The flapper culture of the Roaring Twenties was a revolt against the restrictions women lived under before World War I. Young women flaunted their sense of freedom by associating with men unchaperoned, riding in cars, drinking, smoking, and most of all, dancing. Fashions were adapted to the idea of freedom- and the corset was the garment women most wanted to shed. As trendsetters trotted out new clothing forms, a new beauty ideal took hold.
Lighter, shorter dresses became ever more fashionable after World War I, as did comfortable clothing and relaxed social mores. Restrictions on dating, dancing, and sex loosened. The cosmetic changes reflected changing opinions on femininity, and the person who most epitomized the new era was the corsetless, cosmetic-wearing, free-spirited flapper.
Yet other restrictions surfaced. Designers such as Coco Chanel popularized a slim silhouette. The bathroom scale (patented in 1916) became a household staple. Books, magazines, and the media began depicting fat as the result of insufficient willpower. While people have always dieted to fit their era’s beauty standards, the new female silhouette was a departure from previous buxom ideals. “Though the flapper image minimized breasts and hips, it radiated sensuality,” writes historian Margaret A. Lowe. The slender silhouette seemed modern. Female curves seemed old-fashioned.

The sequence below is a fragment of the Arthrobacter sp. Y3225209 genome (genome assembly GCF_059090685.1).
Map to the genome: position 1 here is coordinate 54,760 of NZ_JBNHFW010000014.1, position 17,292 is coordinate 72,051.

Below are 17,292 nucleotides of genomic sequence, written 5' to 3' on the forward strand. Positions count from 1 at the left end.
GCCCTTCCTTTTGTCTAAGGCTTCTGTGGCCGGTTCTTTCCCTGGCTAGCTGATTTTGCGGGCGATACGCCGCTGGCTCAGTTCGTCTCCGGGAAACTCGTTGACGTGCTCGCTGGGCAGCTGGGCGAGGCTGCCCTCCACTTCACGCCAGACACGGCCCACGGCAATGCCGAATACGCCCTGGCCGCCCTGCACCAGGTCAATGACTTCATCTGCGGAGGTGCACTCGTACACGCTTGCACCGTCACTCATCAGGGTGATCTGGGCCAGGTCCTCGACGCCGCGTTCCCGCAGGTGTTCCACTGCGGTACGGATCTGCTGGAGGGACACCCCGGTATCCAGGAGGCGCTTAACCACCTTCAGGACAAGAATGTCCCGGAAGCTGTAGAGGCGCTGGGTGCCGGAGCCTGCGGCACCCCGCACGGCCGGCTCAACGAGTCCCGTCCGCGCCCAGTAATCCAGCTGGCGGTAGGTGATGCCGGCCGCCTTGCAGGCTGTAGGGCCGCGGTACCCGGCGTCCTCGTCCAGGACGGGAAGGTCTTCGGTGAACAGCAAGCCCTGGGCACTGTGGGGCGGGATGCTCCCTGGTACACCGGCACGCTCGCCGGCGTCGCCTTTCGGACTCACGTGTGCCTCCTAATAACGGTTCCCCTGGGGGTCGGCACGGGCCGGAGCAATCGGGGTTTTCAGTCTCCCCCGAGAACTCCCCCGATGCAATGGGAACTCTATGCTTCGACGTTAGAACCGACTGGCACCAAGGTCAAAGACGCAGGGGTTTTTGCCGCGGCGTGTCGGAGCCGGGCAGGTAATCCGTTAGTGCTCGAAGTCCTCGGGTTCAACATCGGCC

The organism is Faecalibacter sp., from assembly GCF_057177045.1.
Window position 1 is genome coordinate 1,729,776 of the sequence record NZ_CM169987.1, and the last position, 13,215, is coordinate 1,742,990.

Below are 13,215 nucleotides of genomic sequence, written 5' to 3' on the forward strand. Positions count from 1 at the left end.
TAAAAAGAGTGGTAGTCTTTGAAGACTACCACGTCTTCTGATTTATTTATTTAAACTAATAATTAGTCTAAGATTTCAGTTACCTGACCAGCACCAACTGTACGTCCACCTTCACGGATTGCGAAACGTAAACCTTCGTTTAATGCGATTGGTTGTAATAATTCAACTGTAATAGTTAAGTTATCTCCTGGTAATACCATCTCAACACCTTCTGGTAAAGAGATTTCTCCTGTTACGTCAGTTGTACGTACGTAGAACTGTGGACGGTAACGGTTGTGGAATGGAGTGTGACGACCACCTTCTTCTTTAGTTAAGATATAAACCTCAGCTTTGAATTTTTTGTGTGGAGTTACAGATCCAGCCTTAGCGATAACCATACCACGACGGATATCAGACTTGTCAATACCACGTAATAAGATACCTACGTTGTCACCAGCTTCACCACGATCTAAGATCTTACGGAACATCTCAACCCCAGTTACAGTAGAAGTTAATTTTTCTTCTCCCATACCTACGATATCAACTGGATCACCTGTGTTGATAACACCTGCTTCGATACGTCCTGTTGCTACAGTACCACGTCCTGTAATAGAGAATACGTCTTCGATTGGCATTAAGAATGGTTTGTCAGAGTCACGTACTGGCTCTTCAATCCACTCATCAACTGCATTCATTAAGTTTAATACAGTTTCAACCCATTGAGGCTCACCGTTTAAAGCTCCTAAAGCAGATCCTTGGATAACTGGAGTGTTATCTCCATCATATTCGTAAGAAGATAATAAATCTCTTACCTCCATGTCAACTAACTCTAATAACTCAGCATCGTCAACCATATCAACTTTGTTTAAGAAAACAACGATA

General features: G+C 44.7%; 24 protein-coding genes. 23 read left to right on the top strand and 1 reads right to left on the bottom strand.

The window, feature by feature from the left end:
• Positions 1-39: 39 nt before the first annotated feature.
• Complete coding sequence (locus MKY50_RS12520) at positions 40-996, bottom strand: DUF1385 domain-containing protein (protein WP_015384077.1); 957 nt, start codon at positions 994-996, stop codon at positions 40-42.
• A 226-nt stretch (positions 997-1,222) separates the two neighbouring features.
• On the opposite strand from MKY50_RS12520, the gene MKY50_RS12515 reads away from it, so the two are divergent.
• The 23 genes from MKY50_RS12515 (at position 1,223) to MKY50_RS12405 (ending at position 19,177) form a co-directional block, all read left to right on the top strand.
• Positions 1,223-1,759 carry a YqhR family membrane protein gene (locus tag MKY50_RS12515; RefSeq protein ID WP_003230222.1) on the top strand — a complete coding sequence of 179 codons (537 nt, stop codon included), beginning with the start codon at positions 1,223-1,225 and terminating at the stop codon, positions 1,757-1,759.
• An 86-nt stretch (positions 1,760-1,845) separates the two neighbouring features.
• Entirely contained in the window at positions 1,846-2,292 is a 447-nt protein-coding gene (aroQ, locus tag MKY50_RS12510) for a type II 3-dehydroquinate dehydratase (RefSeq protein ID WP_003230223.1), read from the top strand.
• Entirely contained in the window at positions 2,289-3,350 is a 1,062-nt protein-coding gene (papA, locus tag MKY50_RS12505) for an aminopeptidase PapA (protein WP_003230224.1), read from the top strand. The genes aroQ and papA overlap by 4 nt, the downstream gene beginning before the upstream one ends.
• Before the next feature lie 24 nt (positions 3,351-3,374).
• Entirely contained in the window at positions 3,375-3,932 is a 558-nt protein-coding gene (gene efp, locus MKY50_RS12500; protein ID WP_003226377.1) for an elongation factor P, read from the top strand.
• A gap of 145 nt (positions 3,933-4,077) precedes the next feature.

So flappers tried all kinds of new diets, such as the Hollywood 18-Day Diet, but there were plenty of trendy plans to choose from. Read about the flappers' weight-loss regimens at Atlas Obscura.
(Image source: Library of Congress)